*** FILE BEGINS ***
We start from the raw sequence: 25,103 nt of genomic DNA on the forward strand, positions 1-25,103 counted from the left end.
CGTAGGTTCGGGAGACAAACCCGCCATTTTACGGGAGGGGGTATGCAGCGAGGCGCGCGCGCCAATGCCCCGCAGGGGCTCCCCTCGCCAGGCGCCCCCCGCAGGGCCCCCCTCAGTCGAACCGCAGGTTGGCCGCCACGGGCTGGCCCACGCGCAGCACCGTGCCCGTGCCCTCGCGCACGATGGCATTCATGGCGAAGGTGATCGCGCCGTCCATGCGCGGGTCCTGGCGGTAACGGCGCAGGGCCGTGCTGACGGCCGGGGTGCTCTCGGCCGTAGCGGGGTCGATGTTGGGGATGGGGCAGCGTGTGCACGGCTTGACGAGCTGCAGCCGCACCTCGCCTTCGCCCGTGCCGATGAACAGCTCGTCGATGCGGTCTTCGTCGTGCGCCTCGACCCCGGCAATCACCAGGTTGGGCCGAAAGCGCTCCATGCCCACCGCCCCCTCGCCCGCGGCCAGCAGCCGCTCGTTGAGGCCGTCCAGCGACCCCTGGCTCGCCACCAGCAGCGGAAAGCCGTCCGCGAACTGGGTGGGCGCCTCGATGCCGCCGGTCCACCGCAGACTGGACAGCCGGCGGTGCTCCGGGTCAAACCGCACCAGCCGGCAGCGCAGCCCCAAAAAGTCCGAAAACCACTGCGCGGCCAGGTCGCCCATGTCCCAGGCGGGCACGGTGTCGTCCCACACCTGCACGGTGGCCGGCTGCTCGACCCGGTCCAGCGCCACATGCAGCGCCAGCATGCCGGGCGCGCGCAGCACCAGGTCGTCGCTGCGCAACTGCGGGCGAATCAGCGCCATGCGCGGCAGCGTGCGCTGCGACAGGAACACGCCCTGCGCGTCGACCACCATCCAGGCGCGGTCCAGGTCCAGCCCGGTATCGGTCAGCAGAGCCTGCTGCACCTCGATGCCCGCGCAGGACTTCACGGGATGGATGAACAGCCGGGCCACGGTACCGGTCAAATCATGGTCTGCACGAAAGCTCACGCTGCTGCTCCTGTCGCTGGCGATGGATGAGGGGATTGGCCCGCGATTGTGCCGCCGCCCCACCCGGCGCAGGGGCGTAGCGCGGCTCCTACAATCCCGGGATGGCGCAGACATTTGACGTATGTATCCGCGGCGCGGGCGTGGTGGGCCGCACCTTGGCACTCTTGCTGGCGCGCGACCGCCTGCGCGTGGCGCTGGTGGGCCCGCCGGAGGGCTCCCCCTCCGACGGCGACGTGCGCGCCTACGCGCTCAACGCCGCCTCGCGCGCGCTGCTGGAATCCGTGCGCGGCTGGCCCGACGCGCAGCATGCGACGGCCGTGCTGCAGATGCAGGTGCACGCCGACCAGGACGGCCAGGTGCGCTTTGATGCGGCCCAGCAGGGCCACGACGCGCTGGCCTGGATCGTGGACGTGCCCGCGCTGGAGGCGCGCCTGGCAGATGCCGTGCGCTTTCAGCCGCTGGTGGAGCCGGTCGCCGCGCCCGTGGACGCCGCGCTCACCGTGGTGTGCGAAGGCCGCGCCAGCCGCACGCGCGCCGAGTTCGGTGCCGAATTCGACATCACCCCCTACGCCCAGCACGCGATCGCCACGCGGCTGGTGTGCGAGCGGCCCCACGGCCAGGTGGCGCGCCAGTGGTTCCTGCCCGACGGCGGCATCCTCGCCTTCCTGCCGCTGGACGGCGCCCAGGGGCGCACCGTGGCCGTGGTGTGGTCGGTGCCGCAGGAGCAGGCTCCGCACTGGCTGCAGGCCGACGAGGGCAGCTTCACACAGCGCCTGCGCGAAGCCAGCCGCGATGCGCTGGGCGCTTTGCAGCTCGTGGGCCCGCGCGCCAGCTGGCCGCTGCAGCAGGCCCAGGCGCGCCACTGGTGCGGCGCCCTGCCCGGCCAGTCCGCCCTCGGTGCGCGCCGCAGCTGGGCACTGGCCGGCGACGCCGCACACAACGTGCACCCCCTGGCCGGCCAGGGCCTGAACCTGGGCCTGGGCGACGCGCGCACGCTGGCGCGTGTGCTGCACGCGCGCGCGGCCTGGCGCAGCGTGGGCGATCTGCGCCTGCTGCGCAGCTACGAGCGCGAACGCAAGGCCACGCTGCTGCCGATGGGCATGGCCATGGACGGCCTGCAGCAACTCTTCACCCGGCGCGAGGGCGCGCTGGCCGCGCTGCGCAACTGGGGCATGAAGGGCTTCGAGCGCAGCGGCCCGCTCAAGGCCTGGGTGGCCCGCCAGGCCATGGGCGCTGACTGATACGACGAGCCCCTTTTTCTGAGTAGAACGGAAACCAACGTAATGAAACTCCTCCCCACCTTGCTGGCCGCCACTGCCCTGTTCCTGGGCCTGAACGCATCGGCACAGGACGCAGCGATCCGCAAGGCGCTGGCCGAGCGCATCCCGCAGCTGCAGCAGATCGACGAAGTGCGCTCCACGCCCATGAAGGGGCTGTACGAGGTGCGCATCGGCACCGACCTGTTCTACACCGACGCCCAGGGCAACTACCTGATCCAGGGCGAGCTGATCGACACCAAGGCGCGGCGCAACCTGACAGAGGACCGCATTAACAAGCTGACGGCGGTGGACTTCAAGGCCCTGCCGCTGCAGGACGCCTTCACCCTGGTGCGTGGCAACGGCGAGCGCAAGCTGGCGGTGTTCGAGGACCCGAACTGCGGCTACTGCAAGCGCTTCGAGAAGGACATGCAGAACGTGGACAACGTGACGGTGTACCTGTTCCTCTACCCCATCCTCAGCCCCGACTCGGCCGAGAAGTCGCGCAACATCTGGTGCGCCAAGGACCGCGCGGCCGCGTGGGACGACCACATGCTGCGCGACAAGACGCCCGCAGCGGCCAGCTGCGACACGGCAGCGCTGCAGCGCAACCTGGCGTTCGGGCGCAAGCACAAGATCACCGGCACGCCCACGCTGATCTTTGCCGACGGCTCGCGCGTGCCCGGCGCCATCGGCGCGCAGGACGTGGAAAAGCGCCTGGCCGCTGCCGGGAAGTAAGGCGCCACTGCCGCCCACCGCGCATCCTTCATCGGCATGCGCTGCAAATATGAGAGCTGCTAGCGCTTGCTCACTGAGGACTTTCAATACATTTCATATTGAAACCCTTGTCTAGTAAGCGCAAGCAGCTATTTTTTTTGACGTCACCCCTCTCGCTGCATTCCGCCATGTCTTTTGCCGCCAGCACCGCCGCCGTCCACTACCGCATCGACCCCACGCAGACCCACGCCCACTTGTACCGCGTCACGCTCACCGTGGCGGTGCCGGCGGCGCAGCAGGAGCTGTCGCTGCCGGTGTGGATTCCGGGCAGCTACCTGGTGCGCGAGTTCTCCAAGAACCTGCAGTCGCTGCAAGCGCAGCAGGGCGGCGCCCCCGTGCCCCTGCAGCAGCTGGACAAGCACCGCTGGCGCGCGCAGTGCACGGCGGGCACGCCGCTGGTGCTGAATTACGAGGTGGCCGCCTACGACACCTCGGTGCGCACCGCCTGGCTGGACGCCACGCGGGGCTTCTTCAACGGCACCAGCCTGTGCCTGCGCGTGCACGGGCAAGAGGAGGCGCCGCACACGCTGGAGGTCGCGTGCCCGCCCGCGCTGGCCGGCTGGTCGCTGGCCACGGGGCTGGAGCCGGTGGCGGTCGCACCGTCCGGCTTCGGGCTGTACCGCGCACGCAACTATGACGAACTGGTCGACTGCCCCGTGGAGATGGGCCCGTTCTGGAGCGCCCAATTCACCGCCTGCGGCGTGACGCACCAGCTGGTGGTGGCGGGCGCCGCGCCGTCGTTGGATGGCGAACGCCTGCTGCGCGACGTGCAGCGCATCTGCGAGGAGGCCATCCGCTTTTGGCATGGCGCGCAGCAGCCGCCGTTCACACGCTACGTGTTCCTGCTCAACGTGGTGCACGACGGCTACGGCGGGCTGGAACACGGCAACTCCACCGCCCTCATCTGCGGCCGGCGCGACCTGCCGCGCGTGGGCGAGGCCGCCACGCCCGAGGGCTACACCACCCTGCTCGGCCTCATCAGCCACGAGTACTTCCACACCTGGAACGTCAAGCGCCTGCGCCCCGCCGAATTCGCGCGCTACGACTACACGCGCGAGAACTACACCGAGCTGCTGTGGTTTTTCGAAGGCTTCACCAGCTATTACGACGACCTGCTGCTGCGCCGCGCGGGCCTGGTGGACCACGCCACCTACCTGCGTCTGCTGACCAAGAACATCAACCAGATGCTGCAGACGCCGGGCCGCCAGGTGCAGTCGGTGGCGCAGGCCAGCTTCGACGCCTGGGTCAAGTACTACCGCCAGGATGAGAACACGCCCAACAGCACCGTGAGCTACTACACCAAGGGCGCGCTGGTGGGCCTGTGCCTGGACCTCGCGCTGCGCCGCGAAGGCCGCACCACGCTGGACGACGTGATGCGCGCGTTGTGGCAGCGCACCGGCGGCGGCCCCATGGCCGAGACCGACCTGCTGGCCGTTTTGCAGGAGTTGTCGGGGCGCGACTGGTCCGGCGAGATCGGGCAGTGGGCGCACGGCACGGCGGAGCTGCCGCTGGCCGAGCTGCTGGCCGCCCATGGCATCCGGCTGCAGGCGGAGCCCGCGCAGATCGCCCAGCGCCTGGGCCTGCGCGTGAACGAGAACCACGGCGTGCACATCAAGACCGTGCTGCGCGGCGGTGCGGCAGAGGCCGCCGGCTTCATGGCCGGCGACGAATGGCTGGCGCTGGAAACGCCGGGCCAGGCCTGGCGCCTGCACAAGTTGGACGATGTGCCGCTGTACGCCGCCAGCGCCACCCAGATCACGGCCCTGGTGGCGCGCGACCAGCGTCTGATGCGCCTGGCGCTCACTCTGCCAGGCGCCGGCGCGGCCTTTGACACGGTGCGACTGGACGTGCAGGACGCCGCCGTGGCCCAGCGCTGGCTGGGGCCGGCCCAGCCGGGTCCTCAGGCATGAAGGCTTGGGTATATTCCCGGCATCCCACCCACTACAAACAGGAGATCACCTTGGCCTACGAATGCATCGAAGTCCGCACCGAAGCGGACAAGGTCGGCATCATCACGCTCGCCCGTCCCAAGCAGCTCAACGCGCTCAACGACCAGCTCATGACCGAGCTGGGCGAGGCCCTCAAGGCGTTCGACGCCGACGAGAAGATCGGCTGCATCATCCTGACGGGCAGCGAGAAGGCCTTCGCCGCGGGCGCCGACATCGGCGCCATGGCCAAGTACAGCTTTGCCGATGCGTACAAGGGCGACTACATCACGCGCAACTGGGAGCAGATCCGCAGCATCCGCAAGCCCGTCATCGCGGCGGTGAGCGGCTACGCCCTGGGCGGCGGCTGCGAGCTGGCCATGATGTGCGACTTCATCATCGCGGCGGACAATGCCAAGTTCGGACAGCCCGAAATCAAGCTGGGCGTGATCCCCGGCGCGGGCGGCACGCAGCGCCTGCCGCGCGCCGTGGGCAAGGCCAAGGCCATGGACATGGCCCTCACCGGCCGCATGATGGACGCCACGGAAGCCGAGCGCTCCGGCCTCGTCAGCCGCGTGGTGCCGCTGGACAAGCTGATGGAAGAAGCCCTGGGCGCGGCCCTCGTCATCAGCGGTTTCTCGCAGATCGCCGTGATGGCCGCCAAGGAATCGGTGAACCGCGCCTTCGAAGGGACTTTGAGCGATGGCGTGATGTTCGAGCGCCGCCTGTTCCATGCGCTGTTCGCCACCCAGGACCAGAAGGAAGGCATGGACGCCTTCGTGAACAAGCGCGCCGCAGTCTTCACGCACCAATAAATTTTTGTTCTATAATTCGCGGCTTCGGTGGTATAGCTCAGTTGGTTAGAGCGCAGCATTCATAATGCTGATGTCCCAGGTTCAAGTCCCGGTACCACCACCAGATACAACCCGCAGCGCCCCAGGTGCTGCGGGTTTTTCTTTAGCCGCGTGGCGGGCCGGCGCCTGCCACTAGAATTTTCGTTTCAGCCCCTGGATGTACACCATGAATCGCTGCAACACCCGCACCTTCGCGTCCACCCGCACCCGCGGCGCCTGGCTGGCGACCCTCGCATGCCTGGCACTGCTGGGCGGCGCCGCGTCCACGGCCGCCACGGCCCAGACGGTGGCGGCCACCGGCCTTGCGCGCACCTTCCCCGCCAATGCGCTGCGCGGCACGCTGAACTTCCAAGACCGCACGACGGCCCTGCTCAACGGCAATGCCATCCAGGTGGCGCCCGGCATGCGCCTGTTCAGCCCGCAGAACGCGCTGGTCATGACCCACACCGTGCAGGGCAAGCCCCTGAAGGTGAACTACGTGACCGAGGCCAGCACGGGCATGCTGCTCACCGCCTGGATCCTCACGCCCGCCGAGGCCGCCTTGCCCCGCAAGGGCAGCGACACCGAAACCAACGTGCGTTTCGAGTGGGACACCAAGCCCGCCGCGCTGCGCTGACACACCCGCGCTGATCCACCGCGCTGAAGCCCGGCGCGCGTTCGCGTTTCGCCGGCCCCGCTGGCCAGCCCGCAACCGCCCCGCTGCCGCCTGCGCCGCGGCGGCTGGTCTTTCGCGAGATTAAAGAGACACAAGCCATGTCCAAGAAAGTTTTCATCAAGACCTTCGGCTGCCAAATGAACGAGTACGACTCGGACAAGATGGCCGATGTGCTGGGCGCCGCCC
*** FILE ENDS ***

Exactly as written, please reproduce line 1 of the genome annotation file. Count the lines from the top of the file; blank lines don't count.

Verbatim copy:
We start from the raw sequence: 25,103 nt of genomic DNA on the forward strand, positions 1-25,103 counted from the left end.